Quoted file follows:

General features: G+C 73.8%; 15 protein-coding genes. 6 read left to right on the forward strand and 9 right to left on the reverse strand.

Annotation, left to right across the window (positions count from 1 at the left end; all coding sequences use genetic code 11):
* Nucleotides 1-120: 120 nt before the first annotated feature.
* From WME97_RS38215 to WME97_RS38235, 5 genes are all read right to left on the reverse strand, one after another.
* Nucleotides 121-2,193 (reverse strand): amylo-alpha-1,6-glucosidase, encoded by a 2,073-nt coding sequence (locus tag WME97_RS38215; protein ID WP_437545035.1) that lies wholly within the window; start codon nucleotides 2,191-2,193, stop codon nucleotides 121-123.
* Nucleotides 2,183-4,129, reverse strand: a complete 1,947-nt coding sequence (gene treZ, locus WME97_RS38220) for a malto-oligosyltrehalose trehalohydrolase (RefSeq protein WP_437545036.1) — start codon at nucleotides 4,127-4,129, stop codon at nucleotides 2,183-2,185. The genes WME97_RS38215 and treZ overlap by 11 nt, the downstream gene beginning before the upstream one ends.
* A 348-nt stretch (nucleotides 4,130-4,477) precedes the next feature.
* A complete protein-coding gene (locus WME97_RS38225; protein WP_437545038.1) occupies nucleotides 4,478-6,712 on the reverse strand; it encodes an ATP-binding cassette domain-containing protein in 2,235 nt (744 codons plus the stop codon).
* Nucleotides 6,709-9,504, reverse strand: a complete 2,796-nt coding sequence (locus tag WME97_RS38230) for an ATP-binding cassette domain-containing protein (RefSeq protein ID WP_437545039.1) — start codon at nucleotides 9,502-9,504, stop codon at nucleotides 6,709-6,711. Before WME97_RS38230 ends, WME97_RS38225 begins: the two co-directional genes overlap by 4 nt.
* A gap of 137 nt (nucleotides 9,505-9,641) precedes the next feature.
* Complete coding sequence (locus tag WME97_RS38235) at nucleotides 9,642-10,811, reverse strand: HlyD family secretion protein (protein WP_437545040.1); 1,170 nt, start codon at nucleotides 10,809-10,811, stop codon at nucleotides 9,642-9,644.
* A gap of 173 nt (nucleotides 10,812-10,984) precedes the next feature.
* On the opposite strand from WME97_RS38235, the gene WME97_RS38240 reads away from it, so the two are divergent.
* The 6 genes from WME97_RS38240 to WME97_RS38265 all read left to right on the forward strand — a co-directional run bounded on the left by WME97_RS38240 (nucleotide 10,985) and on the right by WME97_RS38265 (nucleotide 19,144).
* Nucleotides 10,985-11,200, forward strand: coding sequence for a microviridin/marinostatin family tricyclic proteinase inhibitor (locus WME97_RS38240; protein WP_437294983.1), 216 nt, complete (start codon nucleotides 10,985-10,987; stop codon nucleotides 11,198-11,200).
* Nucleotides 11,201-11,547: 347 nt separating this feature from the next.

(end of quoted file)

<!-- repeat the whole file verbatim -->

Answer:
General features: G+C 73.8%; 15 protein-coding genes. 6 read left to right on the forward strand and 9 right to left on the reverse strand.

Annotation, left to right across the window (positions count from 1 at the left end; all coding sequences use genetic code 11):
* Nucleotides 1-120: 120 nt before the first annotated feature.
* From WME97_RS38215 to WME97_RS38235, 5 genes are all read right to left on the reverse strand, one after another.
* Nucleotides 121-2,193 (reverse strand): amylo-alpha-1,6-glucosidase, encoded by a 2,073-nt coding sequence (locus tag WME97_RS38215; protein ID WP_437545035.1) that lies wholly within the window; start codon nucleotides 2,191-2,193, stop codon nucleotides 121-123.
* Nucleotides 2,183-4,129, reverse strand: a complete 1,947-nt coding sequence (gene treZ, locus WME97_RS38220) for a malto-oligosyltrehalose trehalohydrolase (RefSeq protein WP_437545036.1) — start codon at nucleotides 4,127-4,129, stop codon at nucleotides 2,183-2,185. The genes WME97_RS38215 and treZ overlap by 11 nt, the downstream gene beginning before the upstream one ends.
* A 348-nt stretch (nucleotides 4,130-4,477) precedes the next feature.
* A complete protein-coding gene (locus WME97_RS38225; protein WP_437545038.1) occupies nucleotides 4,478-6,712 on the reverse strand; it encodes an ATP-binding cassette domain-containing protein in 2,235 nt (744 codons plus the stop codon).
* Nucleotides 6,709-9,504, reverse strand: a complete 2,796-nt coding sequence (locus tag WME97_RS38230) for an ATP-binding cassette domain-containing protein (RefSeq protein ID WP_437545039.1) — start codon at nucleotides 9,502-9,504, stop codon at nucleotides 6,709-6,711. Before WME97_RS38230 ends, WME97_RS38225 begins: the two co-directional genes overlap by 4 nt.
* A gap of 137 nt (nucleotides 9,505-9,641) precedes the next feature.
* Complete coding sequence (locus tag WME97_RS38235) at nucleotides 9,642-10,811, reverse strand: HlyD family secretion protein (protein WP_437545040.1); 1,170 nt, start codon at nucleotides 10,809-10,811, stop codon at nucleotides 9,642-9,644.
* A gap of 173 nt (nucleotides 10,812-10,984) precedes the next feature.
* On the opposite strand from WME97_RS38235, the gene WME97_RS38240 reads away from it, so the two are divergent.
* The 6 genes from WME97_RS38240 to WME97_RS38265 all read left to right on the forward strand — a co-directional run bounded on the left by WME97_RS38240 (nucleotide 10,985) and on the right by WME97_RS38265 (nucleotide 19,144).
* Nucleotides 10,985-11,200, forward strand: coding sequence for a microviridin/marinostatin family tricyclic proteinase inhibitor (locus WME97_RS38240; protein WP_437294983.1), 216 nt, complete (start codon nucleotides 10,985-10,987; stop codon nucleotides 11,198-11,200).
* Nucleotides 11,201-11,547: 347 nt separating this feature from the next.